Those tempted to get up early to catch the first sunrise of the new year may be disappointed as the thick clouds hovering above the nation may obscure the view, the Central Weather Bureau (CWB) said yesterday.
“What we can tell you is the approximate time that the sun rises from the horizon in different observation stations,” said Daniel Wu (吳德榮), director of the CWB's forecast center. “Should the clouds get thicker, early risers on the East Coast may not see the sun until noon.”
The bureau said the nation's earliest sunrise tomorrow will occur in Lanyu (蘭嶼) at around 6:33am, followed by Green Island and Kenting (墾丁) at 6:34am and 6:35am respectively.
Wu added that the temperature tonight is likely to drop to 13ºC. Temperatures would slide further tomorrow and Friday to a low of 10ºC, but are expected to warm by Saturday, Wu said.
Meanwhile, snow may fall on Yushan (玉山) today because the air has sufficient moisture. However, the public may not see snow tomorrow or Friday as the air is expected to get drier.
Stargazers, on the other hand, will be able to clearly see the Quadrantids meteor shower on Saturday at around 9pm.
Cheng Chen-fong (鄭振豐), a specialist with the bureau's astronomy division, said the meteor shower would appear between tomorrow and next Monday.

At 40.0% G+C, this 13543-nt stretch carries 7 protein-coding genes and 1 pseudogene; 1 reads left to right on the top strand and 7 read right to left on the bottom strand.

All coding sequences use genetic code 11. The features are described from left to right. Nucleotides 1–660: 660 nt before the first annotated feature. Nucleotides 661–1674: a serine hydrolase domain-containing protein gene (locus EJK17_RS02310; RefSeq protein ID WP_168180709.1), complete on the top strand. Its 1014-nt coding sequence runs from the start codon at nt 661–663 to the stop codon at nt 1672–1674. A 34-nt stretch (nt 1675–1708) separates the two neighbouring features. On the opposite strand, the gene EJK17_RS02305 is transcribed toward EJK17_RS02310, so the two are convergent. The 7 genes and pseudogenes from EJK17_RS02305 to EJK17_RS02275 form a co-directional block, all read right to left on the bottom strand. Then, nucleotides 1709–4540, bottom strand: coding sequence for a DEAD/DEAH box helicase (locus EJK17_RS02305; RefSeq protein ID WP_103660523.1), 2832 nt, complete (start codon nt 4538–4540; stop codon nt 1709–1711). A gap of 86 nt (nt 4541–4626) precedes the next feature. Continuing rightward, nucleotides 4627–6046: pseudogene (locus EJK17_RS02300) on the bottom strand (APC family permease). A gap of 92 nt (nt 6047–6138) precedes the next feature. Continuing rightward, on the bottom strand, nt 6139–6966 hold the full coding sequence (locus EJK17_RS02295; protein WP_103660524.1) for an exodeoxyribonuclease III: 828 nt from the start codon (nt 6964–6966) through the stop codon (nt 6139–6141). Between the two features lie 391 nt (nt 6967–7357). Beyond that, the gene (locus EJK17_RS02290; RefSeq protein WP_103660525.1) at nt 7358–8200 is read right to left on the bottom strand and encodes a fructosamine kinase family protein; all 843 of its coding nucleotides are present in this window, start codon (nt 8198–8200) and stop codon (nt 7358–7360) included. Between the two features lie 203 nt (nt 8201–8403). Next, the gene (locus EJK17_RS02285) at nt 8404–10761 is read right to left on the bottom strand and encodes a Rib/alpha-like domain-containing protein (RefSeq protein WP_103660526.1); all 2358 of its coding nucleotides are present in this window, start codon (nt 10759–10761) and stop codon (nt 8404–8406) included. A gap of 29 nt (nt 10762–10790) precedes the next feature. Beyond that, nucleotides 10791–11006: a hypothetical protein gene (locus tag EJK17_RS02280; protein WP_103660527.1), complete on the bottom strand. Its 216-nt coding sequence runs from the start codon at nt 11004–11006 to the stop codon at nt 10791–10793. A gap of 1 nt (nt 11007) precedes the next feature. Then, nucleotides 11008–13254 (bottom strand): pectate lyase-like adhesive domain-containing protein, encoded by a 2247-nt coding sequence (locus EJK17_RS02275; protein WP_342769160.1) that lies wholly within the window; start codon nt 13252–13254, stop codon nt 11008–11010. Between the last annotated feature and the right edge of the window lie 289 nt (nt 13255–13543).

“You can see the peak of the meteor shower on Saturday. On other days, you could probably see one meteor once every two hours,” Cheng said.
In a press briefing yesterday, the bureau also forecast the general weather condition from next month to March.
Wu said that the water temperature near the equator in the Central and the East Pacific Ocean remains low, with the average reaching only minus 0.7ºC. The average temperature of these three months may still be close to the climatological mean, he added. The aggregate rainfall during this time could fall within the normal range as well, he said.
The bureau also reviewed the general weather conditions for this year. For one, Sun Moon Lake set the record this year for having an accumulated rainfall of 3,821.1mm — 1.6 times more than its average over the past 67 years. Typhoons Kalmegi and Sinlaku both contributed to the increase in rainfall.
The average temperature was ranked the seventh highest in the past 11 years.
The bureau forecast earlier this year that about 26 to 29 typhoons would form this year, but actually there were only 22.
The UK predicted that 28 typhoons would form this year, whereas Hong Kong said the number could top 30.
The bureau forecast that between three and five typhoons would actually hit the nation. In reality, four typhoons hit Taiwan during the typhoon season.